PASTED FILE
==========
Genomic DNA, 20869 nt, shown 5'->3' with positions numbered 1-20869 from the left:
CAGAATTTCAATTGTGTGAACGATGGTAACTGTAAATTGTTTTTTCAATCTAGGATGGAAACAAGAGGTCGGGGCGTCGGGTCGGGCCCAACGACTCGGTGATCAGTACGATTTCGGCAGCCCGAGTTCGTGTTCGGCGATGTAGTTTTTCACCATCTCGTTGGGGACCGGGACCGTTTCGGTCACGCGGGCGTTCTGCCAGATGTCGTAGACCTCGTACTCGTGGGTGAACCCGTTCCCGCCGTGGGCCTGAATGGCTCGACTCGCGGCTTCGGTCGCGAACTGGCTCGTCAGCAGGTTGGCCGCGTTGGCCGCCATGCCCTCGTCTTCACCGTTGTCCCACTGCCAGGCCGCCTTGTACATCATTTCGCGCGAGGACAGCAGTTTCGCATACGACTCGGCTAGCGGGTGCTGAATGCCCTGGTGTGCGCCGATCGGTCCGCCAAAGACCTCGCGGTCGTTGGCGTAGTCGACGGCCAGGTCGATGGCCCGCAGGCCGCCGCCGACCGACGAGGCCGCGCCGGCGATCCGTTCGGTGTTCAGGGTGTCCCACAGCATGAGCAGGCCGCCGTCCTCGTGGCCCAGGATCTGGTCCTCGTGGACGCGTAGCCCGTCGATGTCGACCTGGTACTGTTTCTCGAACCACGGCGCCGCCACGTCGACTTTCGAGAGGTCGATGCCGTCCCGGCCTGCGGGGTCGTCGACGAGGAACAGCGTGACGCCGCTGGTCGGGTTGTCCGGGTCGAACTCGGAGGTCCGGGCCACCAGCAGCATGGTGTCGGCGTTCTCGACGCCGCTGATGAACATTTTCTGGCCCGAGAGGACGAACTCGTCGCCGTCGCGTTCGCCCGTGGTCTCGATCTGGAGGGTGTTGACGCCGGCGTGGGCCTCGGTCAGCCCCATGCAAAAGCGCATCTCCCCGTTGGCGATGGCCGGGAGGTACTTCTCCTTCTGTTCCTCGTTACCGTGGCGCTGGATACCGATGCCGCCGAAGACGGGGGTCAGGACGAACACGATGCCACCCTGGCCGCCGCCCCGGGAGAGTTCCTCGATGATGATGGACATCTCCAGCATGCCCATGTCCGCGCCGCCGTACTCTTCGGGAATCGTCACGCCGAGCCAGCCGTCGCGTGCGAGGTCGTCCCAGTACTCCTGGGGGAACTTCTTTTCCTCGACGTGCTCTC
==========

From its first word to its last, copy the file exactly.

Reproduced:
Genomic DNA, 20869 nt, shown 5'->3' with positions numbered 1-20869 from the left:
CAGAATTTCAATTGTGTGAACGATGGTAACTGTAAATTGTTTTTTCAATCTAGGATGGAAACAAGAGGTCGGGGCGTCGGGTCGGGCCCAACGACTCGGTGATCAGTACGATTTCGGCAGCCCGAGTTCGTGTTCGGCGATGTAGTTTTTCACCATCTCGTTGGGGACCGGGACCGTTTCGGTCACGCGGGCGTTCTGCCAGATGTCGTAGACCTCGTACTCGTGGGTGAACCCGTTCCCGCCGTGGGCCTGAATGGCTCGACTCGCGGCTTCGGTCGCGAACTGGCTCGTCAGCAGGTTGGCCGCGTTGGCCGCCATGCCCTCGTCTTCACCGTTGTCCCACTGCCAGGCCGCCTTGTACATCATTTCGCGCGAGGACAGCAGTTTCGCATACGACTCGGCTAGCGGGTGCTGAATGCCCTGGTGTGCGCCGATCGGTCCGCCAAAGACCTCGCGGTCGTTGGCGTAGTCGACGGCCAGGTCGATGGCCCGCAGGCCGCCGCCGACCGACGAGGCCGCGCCGGCGATCCGTTCGGTGTTCAGGGTGTCCCACAGCATGAGCAGGCCGCCGTCCTCGTGGCCCAGGATCTGGTCCTCGTGGACGCGTAGCCCGTCGATGTCGACCTGGTACTGTTTCTCGAACCACGGCGCCGCCACGTCGACTTTCGAGAGGTCGATGCCGTCCCGGCCTGCGGGGTCGTCGACGAGGAACAGCGTGACGCCGCTGGTCGGGTTGTCCGGGTCGAACTCGGAGGTCCGGGCCACCAGCAGCATGGTGTCGGCGTTCTCGACGCCGCTGATGAACATTTTCTGGCCCGAGAGGACGAACTCGTCGCCGTCGCGTTCGCCCGTGGTCTCGATCTGGAGGGTGTTGACGCCGGCGTGGGCCTCGGTCAGCCCCATGCAAAAGCGCATCTCCCCGTTGGCGATGGCCGGGAGGTACTTCTCCTTCTGTTCCTCGTTACCGTGGCGCTGGATACCGATGCCGCCGAAGACGGGGGTCAGGACGAACACGATGCCACCCTGGCCGCCGCCCCGGGAGAGTTCCTCGATGATGATGGACATCTCCAGCATGCCCATGTCCGCGCCGCCGTACTCTTCGGGAATCGTCACGCCGAGCCAGCCGTCGCGTGCGAGGTCGTCCCAGTACTCCTGGGGGAACTTCTTTTCCTCGACGTGCTCTC